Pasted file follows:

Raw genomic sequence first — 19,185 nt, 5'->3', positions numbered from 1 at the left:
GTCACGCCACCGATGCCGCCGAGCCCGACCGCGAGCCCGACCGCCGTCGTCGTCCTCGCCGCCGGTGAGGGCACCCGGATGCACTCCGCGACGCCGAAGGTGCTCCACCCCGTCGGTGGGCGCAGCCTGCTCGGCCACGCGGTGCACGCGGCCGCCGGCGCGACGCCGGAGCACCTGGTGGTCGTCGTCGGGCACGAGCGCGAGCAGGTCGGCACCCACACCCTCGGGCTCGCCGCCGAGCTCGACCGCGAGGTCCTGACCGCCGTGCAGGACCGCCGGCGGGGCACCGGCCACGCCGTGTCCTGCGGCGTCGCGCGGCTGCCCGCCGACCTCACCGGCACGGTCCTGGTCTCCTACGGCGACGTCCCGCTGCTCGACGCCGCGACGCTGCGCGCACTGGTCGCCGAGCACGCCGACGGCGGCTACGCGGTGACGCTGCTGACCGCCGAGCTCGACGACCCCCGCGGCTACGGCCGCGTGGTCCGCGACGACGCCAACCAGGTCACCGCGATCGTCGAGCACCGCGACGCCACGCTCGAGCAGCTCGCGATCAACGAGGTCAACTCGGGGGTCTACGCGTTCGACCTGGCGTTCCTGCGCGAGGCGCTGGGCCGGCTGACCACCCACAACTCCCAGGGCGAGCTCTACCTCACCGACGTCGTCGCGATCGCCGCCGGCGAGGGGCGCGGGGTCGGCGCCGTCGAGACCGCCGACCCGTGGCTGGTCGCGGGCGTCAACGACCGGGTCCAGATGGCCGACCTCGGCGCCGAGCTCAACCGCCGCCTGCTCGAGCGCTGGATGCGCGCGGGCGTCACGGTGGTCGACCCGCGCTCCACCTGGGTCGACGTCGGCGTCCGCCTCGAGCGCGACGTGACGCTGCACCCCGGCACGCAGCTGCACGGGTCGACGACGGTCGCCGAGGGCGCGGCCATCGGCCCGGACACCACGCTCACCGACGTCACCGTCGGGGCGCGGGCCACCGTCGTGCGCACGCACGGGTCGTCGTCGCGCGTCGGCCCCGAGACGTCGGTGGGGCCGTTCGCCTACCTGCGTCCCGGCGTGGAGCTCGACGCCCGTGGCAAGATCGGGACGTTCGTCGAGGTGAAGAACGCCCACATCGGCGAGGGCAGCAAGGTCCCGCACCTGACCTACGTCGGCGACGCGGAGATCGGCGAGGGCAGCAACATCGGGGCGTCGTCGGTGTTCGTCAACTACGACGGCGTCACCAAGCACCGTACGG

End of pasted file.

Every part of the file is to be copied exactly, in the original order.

Raw genomic sequence first — 19,185 nt, 5'->3', positions numbered from 1 at the left:
GTCACGCCACCGATGCCGCCGAGCCCGACCGCGAGCCCGACCGCCGTCGTCGTCCTCGCCGCCGGTGAGGGCACCCGGATGCACTCCGCGACGCCGAAGGTGCTCCACCCCGTCGGTGGGCGCAGCCTGCTCGGCCACGCGGTGCACGCGGCCGCCGGCGCGACGCCGGAGCACCTGGTGGTCGTCGTCGGGCACGAGCGCGAGCAGGTCGGCACCCACACCCTCGGGCTCGCCGCCGAGCTCGACCGCGAGGTCCTGACCGCCGTGCAGGACCGCCGGCGGGGCACCGGCCACGCCGTGTCCTGCGGCGTCGCGCGGCTGCCCGCCGACCTCACCGGCACGGTCCTGGTCTCCTACGGCGACGTCCCGCTGCTCGACGCCGCGACGCTGCGCGCACTGGTCGCCGAGCACGCCGACGGCGGCTACGCGGTGACGCTGCTGACCGCCGAGCTCGACGACCCCCGCGGCTACGGCCGCGTGGTCCGCGACGACGCCAACCAGGTCACCGCGATCGTCGAGCACCGCGACGCCACGCTCGAGCAGCTCGCGATCAACGAGGTCAACTCGGGGGTCTACGCGTTCGACCTGGCGTTCCTGCGCGAGGCGCTGGGCCGGCTGACCACCCACAACTCCCAGGGCGAGCTCTACCTCACCGACGTCGTCGCGATCGCCGCCGGCGAGGGGCGCGGGGTCGGCGCCGTCGAGACCGCCGACCCGTGGCTGGTCGCGGGCGTCAACGACCGGGTCCAGATGGCCGACCTCGGCGCCGAGCTCAACCGCCGCCTGCTCGAGCGCTGGATGCGCGCGGGCGTCACGGTGGTCGACCCGCGCTCCACCTGGGTCGACGTCGGCGTCCGCCTCGAGCGCGACGTGACGCTGCACCCCGGCACGCAGCTGCACGGGTCGACGACGGTCGCCGAGGGCGCGGCCATCGGCCCGGACACCACGCTCACCGACGTCACCGTCGGGGCGCGGGCCACCGTCGTGCGCACGCACGGGTCGTCGTCGCGCGTCGGCCCCGAGACGTCGGTGGGGCCGTTCGCCTACCTGCGTCCCGGCGTGGAGCTCGACGCCCGTGGCAAGATCGGGACGTTCGTCGAGGTGAAGAACGCCCACATCGGCGAGGGCAGCAAGGTCCCGCACCTGACCTACGTCGGCGACGCGGAGATCGGCGAGGGCAGCAACATCGGGGCGTCGTCGGTGTTCGTCAACTACGACGGCGTCACCAAGCACCGTACGG